A new study offers insights on how states can assist mobile home residents facing eviction, but notes that even helpful policies can have unintended consequences.
The issue: Some 18 million people live in mobile homes, a major source of unsubsidized, affordable housing in the United States, according to the U.S. Census Bureau. While a lot of residents own their homes, many don’t own the land under them. About a third of mobile homes are located on leased lots within mobile home parks. And when those parks are sold or otherwise closed, residents can be evicted, oftentimes with little warning. Hundreds or thousands of people can be evicted at once.
State laws vary considerably in the number and types of protections they offer residents of mobile homes, which also are called manufactured homes or trailers. One of the greatest dilemmas for these residents is that when forced to leave, they must move their families and personal belongings as well as pay to move their homes, an expensive service. Sometimes, mobile homes are too old or damaged to be moved and, in those cases, residents have no choice but to leave behind what may be their greatest financial asset.
No one tracks mobile home park closures or evictions. And there is limited published research on mobile home residents and the public policies that affect them. But a new study of how two key states handle mobile home park closings provides important insights.
A study worth reading: “Displaced in Place: Manufactured Housing, Mass Eviction, and the Paradox of State Intervention,” published in the American Sociological Review, 2017.
Study summary: Esther Sullivan, a sociology professor at the University of Colorado Denver, conducted an ethnographic study of how mobile home park closures impact residents. She examined how the two states with the greatest number of mobile home residents – Texas and Florida — differ in the protections they offer individuals. Sullivan also compared the states’ responses to the mass eviction of residents from multiple mobile home parks over a two-year period.
- California has the highest number of mobile home parks (an estimated 4,857) followed by Florida (an estimated 4,207) and Texas (an estimated 4,073). Other states with large numbers of mobile home parks are North Carolina, South Carolina, Arizona, Pennsylvania, New York, Georgia and Kentucky.
- About 41 percent of all people who live in mobile homes are age 55 and older. Almost one-fifth live in poverty. About 7 percent are not U.S. citizens.
- In both Texas and Florida, eviction resulted in traumatic upheaval for residents. It “created acute crises, diminishing housing quality, depleting households’ meager savings, and destroying low-income residents’ accrued equity and primary source of wealth.”
- Florida has what is considered a “model” regulation for protecting mobile home park residents. The state helps residents relocate, paying part of the cost of the move. But the policy has created a cottage industry of mobile home relocation services, resulting in “a prolonged and confusing relocation process in which Florida residents felt increasingly bewildered, helpless, and reliant on the private actors profiting off the disposal, relocation, and reinstallation of their homes.”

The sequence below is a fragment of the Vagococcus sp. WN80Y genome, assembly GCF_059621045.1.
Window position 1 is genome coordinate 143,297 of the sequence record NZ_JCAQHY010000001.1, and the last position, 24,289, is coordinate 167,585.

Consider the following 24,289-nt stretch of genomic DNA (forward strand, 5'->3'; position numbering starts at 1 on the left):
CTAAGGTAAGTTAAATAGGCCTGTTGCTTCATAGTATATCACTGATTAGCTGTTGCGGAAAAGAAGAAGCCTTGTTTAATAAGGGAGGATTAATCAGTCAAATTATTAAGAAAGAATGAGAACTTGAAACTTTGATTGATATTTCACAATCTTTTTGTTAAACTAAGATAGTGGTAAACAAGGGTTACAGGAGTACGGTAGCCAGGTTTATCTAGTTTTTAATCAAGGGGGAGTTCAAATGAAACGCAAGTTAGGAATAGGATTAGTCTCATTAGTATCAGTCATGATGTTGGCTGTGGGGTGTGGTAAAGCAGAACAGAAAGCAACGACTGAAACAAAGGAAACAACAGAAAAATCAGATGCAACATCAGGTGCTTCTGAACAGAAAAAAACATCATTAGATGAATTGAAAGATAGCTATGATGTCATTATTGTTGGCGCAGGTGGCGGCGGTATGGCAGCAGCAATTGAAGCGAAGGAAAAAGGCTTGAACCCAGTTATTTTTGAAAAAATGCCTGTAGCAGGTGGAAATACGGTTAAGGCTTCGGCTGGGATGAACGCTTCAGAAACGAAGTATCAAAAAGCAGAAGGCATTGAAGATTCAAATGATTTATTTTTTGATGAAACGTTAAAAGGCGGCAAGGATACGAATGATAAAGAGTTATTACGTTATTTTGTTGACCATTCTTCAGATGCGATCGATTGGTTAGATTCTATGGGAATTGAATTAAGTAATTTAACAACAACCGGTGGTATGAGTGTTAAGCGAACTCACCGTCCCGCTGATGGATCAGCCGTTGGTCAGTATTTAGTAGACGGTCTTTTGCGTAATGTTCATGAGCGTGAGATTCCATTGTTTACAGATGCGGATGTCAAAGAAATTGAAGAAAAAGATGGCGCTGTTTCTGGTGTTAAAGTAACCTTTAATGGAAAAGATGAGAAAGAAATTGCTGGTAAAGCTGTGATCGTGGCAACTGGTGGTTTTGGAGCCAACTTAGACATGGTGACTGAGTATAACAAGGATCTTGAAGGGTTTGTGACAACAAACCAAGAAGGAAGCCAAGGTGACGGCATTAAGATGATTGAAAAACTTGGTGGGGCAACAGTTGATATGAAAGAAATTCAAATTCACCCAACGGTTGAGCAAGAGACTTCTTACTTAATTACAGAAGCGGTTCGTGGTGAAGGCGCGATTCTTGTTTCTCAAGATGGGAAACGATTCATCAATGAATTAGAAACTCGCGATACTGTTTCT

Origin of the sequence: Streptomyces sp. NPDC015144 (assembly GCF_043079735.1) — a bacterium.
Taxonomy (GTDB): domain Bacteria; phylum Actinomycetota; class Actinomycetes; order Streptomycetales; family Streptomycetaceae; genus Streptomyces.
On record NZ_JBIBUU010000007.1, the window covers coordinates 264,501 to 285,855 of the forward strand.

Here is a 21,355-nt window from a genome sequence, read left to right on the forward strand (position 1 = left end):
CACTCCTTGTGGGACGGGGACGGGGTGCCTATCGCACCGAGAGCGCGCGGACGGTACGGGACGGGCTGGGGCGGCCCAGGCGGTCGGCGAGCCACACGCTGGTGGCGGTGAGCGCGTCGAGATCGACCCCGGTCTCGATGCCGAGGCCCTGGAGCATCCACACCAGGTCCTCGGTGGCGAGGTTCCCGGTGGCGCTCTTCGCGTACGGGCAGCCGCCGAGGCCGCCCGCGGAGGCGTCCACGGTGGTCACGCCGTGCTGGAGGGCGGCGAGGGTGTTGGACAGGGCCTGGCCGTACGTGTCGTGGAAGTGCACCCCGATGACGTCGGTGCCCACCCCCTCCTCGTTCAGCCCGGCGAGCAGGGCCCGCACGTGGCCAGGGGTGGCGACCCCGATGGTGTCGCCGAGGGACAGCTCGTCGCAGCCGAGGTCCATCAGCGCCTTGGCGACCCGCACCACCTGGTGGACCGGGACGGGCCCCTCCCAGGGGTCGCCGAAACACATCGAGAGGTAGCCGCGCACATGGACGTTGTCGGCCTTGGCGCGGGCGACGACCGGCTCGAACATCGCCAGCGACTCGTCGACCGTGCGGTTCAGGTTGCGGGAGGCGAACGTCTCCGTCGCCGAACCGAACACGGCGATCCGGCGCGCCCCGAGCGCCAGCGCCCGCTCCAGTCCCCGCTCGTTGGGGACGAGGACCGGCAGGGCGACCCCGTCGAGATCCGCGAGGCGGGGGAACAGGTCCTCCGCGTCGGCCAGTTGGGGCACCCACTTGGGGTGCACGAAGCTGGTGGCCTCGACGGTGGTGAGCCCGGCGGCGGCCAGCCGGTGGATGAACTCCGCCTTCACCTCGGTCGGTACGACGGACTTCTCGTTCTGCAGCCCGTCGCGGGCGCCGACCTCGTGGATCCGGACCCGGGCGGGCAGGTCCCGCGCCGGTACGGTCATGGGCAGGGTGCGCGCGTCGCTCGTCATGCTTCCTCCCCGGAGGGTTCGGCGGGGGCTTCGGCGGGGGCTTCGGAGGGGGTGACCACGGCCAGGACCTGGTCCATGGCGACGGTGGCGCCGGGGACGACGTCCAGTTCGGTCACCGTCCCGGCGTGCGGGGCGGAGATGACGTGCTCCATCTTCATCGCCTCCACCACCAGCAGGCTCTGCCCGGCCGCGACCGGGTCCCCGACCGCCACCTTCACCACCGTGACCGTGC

- Texas takes a hands-off approach on mobile park closures and does not offer relocation aid. But Texas residents experienced “a shortened, less disruptive relocation process.”
- Sullivan makes multiple policy recommendations, including establishing a minimum six-month eviction notice for residents and regulating mobile home relocation services.
- A May 2017 report from the U.S. Census Bureau looks at the average sales prices of manufactured homes by region.
- The Census Bureau’s “Historical Census of Housing Tables” shows how many people in each state lived in mobile homes at the start of every decade between 1950 and 2000.
- The U.S. Department of Housing and Urban Development’s Office of Manufactured Housing enforces the standards outlined under the National Manufactured Housing Construction and Safety Standards Act of 1974. This helpful list of Frequently Asked Questions explains what a manufactured home is exactly, how it differs from a modular home and what options are available for financing the purchase of a manufactured home.
- Duke University economics professor Charles M. Becker and researchers at the University of Vermont’s Vermont Mobile Home Park Research Collaborative also study issues related to mobile homes.
- A 2017 study published in the Journal of Housing and the Built Environment, “‘Look at My House!’ Home and Mobile Home Ownership among Latino/a Immigrants in Florida,” finds that Latinos who live in mobile homes view them as “a symbolic marker of upward social mobility and personal success.”
- A 2016 study in Social Problems, “Housing and Employment Insecurity among the Working Poor,” finds that workers who have been forced out of their homes are more likely to lose their jobs than those who have not.
- A 2015 study in the journal Housing Policy Debate, “Unreliable Water Access in U.S. Mobile Homes: Evidence From the American Housing Survey,” suggests people living in mobile home parks are more than three times more likely to experience water service interruptions than other households.